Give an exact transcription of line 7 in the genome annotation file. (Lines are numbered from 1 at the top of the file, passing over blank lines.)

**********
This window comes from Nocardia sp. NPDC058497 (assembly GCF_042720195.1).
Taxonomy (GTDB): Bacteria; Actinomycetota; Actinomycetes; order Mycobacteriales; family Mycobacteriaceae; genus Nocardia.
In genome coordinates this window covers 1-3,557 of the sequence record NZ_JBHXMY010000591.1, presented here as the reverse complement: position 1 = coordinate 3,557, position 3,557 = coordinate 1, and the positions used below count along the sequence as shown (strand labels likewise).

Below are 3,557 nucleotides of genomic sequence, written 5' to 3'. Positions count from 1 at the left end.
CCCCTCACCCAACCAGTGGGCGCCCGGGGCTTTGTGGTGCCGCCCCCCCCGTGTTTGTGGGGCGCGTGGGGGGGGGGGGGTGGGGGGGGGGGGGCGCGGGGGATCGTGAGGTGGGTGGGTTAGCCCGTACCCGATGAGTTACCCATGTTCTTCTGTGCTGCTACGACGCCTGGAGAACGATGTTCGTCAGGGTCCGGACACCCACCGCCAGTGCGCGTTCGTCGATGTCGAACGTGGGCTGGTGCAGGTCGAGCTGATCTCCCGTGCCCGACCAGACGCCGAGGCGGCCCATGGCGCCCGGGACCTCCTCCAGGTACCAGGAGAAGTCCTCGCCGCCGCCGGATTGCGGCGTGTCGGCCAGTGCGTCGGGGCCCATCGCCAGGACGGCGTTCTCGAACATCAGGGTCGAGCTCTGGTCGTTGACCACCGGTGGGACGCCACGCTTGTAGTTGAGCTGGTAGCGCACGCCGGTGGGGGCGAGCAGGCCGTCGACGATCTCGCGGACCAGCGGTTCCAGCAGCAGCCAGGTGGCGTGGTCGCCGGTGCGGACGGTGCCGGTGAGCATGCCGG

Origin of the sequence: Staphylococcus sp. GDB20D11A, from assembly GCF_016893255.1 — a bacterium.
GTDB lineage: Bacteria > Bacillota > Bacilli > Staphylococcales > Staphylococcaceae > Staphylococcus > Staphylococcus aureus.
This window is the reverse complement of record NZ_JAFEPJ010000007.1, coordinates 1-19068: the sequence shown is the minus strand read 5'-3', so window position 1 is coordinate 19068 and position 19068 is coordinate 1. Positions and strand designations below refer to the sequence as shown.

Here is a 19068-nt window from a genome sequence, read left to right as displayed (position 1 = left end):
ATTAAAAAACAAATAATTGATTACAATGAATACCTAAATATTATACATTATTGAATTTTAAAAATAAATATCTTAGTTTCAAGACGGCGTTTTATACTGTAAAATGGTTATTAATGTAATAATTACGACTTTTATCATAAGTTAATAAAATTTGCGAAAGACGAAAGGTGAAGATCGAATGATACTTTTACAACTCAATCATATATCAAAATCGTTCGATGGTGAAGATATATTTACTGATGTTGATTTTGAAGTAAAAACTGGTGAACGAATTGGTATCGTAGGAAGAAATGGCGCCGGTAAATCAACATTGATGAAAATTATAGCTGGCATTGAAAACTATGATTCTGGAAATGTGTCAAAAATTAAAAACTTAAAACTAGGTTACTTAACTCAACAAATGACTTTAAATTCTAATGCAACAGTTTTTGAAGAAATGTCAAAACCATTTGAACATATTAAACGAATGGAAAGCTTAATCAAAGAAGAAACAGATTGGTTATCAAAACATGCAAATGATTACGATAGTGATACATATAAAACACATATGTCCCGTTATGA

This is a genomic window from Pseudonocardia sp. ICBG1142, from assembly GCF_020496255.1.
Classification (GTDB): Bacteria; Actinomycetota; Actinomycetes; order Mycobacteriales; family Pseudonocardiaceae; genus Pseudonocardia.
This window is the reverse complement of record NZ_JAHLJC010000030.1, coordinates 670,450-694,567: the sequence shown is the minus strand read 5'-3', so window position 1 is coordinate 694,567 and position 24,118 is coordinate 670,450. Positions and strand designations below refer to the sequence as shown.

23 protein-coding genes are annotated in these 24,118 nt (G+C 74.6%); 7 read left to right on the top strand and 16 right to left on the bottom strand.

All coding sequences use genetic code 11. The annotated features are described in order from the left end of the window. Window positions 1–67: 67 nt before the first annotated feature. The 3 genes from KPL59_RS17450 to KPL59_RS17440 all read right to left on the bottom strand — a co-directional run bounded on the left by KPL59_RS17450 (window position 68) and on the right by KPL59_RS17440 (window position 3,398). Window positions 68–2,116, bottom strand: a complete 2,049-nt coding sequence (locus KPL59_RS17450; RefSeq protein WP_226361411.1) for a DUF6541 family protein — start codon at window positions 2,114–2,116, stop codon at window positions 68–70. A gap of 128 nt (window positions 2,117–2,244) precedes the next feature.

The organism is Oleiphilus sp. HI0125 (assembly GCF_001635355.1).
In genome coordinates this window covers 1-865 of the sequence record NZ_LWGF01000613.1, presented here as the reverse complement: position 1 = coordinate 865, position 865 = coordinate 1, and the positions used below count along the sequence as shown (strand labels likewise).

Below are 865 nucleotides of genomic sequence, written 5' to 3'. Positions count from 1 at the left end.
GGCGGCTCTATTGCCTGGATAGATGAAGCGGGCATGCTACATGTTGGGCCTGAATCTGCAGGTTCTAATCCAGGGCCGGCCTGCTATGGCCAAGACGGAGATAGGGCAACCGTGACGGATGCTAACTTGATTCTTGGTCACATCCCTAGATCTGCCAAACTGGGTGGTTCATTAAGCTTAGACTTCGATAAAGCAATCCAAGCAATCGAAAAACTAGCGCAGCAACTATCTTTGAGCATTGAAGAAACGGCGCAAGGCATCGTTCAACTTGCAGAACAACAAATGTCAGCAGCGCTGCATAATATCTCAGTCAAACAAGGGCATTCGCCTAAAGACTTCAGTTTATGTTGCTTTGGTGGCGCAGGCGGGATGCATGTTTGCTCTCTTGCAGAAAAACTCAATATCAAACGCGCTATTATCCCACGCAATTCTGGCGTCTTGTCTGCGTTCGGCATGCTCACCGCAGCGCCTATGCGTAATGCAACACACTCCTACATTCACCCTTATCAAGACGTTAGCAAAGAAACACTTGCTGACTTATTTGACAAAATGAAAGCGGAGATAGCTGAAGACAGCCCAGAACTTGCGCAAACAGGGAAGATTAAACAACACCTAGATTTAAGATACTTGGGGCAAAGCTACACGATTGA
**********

GTDB lineage: Bacteria > Bacillota > Bacilli > Staphylococcales > Staphylococcaceae > Staphylococcus > Staphylococcus aureus.